Were The 1950s Actually Better During The 1970s?
It’s the 1970s, and you hate bell bottom pants and disco – or perhaps you’re just sick of hippies and the sexual revolution from the previous decade. So where do you turn? One popular option at the time was embracing the pop culture of the 1950s.
Was the nostalgic popularity of 1950’s culture accurately portrayed during the 1970s? Or was it a widespread case of rosy retrospection – the cognitive bias of recalling events with a more favorable spin? Though separated by two decades, music, fashion, and culture from the ’50s experienced a real resurgence in the 1970s. Here are a few of the possible reasons why …
As Baby Boomers approached their thirties in the 1970s, they began to look back longingly at their childhoods. This wistful nostalgia harkened back to a time they viewed as less stressful, more respectful, and more family centered.
Poodle skirts, motorcycle jackets, hula hoops, and sock hops were included in the fond – if imperfect – memories of the past. Their attempts to recapture that time brought a revival of drive-in diners, roller rinks, drive-in double-feature movies, and malt and soda fountain shops with jukeboxes playing that good ol’ rock ‘n roll.
Woodstock, Hendrix, And Sha Na Na
The kickoff of the 50s craze can be traced back to Woodstock and Jimi Hendrix’s opening act, Sha Na Na. The 1950s-revival a cappella group’s name was derived from the nonsensical chorus of the Silhouette’s 1957 song Get a Job.
Their doo-wop and rock ‘n roll song-and-dance routines resounded with people well, and the national attention led them to host a television variety series. The group also appeared in the 1978 movie Grease.
Grease Is The Word
Grease (1978), the film adaptation of the 1972 musical play of the same name, features original songs that would have felt right at home in the 1950s. The story begins at the end of the summer of 1958 on a California beach. Australian girl Sandy Olsson and local boy Danny Zuko fall in love and are heartbroken when the summer ends.
But rather than returning to Australia as planned, Sandy’s parents decide to move to America, and she’s enrolled at Rydell High, the same school as Danny. But school-Danny seems very unlike beach-Danny. Both of them are secretly longing for each other, yet unable or unwilling to break out of their polar opposite personas. Eventually, both Sandy and Danny make changes in order to rekindle their romance. And they live happily ever after, of course.
The soundtrack became very popular, as did the movie’s wardrobe. Everyone wanted a Pink Lady or T-Bird jacket; girls dressed up for Halloween in an outfit mimicking Sandy’s from the movie’s final scene. The film’s popularity was so widespread that popular aspects of the film were incorporated into subsequent musical productions.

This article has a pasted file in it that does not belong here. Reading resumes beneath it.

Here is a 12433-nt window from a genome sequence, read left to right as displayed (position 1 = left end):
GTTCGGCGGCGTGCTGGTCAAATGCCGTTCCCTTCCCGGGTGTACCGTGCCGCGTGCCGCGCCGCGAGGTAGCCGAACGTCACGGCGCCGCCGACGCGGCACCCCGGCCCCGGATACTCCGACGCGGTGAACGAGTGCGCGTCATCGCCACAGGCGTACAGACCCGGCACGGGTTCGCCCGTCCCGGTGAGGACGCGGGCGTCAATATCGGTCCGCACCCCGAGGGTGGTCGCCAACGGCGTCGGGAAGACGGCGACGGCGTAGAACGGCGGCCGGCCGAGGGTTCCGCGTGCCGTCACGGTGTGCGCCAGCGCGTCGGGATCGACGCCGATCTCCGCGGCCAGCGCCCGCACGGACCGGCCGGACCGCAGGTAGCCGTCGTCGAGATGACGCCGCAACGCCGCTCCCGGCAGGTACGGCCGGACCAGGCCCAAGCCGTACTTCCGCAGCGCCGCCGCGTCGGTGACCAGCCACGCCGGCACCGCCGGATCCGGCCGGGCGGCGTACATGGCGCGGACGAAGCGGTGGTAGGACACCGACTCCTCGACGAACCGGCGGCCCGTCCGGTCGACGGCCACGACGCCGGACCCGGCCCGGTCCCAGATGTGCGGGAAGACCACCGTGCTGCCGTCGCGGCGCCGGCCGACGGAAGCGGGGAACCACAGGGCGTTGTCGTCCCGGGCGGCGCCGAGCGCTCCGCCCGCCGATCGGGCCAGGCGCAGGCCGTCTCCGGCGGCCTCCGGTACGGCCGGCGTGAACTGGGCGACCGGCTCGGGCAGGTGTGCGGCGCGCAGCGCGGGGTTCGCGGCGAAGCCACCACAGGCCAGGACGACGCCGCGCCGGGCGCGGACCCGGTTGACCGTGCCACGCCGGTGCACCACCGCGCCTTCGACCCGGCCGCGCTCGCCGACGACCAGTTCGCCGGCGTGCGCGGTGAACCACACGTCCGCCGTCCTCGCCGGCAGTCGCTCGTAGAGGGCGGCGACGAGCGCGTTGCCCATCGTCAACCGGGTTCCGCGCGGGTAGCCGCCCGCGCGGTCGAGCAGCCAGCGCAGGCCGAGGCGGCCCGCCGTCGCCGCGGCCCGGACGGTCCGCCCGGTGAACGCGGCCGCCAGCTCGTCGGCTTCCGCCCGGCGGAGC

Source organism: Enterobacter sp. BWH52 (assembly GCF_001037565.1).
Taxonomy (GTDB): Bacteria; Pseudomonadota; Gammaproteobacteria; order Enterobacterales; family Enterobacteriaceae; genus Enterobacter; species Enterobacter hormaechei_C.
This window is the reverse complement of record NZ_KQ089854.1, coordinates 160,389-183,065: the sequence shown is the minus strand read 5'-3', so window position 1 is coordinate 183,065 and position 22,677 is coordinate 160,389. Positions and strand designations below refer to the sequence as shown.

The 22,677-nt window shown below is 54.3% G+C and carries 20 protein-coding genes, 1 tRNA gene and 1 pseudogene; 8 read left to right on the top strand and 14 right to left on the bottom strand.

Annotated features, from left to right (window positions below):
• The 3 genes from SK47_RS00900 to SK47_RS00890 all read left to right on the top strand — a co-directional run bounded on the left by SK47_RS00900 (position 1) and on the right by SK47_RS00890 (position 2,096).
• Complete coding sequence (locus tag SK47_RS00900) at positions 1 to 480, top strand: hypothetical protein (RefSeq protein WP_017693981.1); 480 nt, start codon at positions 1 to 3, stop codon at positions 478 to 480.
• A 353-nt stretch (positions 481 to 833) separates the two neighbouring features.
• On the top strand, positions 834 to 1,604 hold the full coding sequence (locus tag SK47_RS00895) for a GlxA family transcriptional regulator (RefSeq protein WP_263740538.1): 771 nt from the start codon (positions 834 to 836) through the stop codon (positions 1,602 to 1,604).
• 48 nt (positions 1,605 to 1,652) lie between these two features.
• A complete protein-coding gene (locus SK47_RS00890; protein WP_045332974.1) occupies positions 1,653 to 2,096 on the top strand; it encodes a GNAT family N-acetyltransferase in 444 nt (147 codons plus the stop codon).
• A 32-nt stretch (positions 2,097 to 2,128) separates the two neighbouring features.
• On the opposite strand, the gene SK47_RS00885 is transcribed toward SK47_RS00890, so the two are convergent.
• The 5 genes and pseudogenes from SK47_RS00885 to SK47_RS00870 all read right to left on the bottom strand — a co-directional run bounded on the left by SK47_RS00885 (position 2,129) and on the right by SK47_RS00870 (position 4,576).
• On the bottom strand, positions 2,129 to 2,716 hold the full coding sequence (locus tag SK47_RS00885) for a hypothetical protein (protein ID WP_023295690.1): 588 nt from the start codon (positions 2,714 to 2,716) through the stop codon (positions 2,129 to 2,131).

Where Were You In ’62?
American Graffiti (1973) was another popular film at this time. George Lucas’ coming-of-age movie featured four high school graduates trying to fit everything they could into their last day of summer vacation before they headed off to college. Although it was set in 1962, the soundtrack was heavily populated with 1950s-sounding music.
Popular modern mythology has wrongly tried to connect American Graffiti and Happy Days as two parts of the same “universe.” While it’s true that Happy Days began airing not long after American Graffiti became popular, and its initial marketing was targeted to mimic features of the film, the series wasn’t a spin-off of the movie.
Rock Around The Clock
Happy Days began life as an unsold pilot called New Family in Town. The pilot eventually aired as part of an episode on Love, American Style, an anthology television series. When American Graffiti began skyrocketing at the box office, the ABC network reconsidered their earlier refusal to pick it up and ordered the series.
ABC marketed it as closely as they could to American Graffiti’s style, including using the same typeface on the opening credits, and one of the songs from the soundtrack as the opening theme.
Happy Days centered on the Cunningham family, particularly their son Richie and his friends, including Arthur “Fonzie” Fonzarelli. Fonzie, a relatively minor character in the first two seasons, was emphasized more when the series ramped up the comedy to boost flailing ratings.
Henry Winkler’s portrayal of Fonzie not only made him a major star, but catapulted the show to much higher ratings, including the number one slot for 1976-1977. Several sayings were coined by the show, including the idiom ‘jumping the shark,’ which originated from a season five episode in which Fonzie literally jumped a shark on water skis.
The popularity of the show solidified 1950s nostalgia, and led to a number of spin-offs, including Laverne & Shirley, and the popular sitcom Mork & Mindy, which made Robin Williams a household name.
Baby Boomers loved the 1950s nostalgia and clean, but often adult, humor. And their GenX latchkey off-spring rushed home to catch the shows, which were heavily aired in syndication, driving up the demand for related merchandise.
Happy Days, Or La Vie En Rose?
But was this fad an authentic version of everyday ‘50s Americana? Or was it a combination of rosy retrospection and convenient, clever marketing? In fact, it was a bit of both.
Multiple generations living in the ‘70s were provided with the means to escape from the harsher realities of life for a little while. However, the attempt to live in the past did little to slow down moving forward into the future.